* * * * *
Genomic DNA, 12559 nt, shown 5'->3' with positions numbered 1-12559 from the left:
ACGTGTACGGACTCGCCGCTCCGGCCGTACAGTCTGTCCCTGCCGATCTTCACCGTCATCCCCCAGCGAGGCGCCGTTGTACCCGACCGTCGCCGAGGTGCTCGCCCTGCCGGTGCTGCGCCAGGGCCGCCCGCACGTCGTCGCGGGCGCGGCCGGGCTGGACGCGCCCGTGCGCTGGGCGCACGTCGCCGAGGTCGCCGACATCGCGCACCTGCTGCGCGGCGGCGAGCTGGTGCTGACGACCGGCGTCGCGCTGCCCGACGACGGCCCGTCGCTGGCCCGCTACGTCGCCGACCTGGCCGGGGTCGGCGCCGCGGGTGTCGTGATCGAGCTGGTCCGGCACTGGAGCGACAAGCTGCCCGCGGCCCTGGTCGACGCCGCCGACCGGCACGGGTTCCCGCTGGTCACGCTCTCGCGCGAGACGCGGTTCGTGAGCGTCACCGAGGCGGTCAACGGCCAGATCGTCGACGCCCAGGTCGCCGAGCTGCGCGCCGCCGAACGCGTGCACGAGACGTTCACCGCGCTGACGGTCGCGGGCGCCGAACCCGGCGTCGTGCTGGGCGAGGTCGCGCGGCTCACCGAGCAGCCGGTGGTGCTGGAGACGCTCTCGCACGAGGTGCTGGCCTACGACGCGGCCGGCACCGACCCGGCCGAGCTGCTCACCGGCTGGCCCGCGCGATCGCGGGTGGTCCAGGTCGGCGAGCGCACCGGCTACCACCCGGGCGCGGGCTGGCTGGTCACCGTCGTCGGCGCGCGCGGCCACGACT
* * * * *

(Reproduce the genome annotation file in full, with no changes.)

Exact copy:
Genomic DNA, 12559 nt, shown 5'->3' with positions numbered 1-12559 from the left:
ACGTGTACGGACTCGCCGCTCCGGCCGTACAGTCTGTCCCTGCCGATCTTCACCGTCATCCCCCAGCGAGGCGCCGTTGTACCCGACCGTCGCCGAGGTGCTCGCCCTGCCGGTGCTGCGCCAGGGCCGCCCGCACGTCGTCGCGGGCGCGGCCGGGCTGGACGCGCCCGTGCGCTGGGCGCACGTCGCCGAGGTCGCCGACATCGCGCACCTGCTGCGCGGCGGCGAGCTGGTGCTGACGACCGGCGTCGCGCTGCCCGACGACGGCCCGTCGCTGGCCCGCTACGTCGCCGACCTGGCCGGGGTCGGCGCCGCGGGTGTCGTGATCGAGCTGGTCCGGCACTGGAGCGACAAGCTGCCCGCGGCCCTGGTCGACGCCGCCGACCGGCACGGGTTCCCGCTGGTCACGCTCTCGCGCGAGACGCGGTTCGTGAGCGTCACCGAGGCGGTCAACGGCCAGATCGTCGACGCCCAGGTCGCCGAGCTGCGCGCCGCCGAACGCGTGCACGAGACGTTCACCGCGCTGACGGTCGCGGGCGCCGAACCCGGCGTCGTGCTGGGCGAGGTCGCGCGGCTCACCGAGCAGCCGGTGGTGCTGGAGACGCTCTCGCACGAGGTGCTGGCCTACGACGCGGCCGGCACCGACCCGGCCGAGCTGCTCACCGGCTGGCCCGCGCGATCGCGGGTGGTCCAGGTCGGCGAGCGCACCGGCTACCACCCGGGCGCGGGCTGGCTGGTCACCGTCGTCGGCGCGCGCGGCCACGACT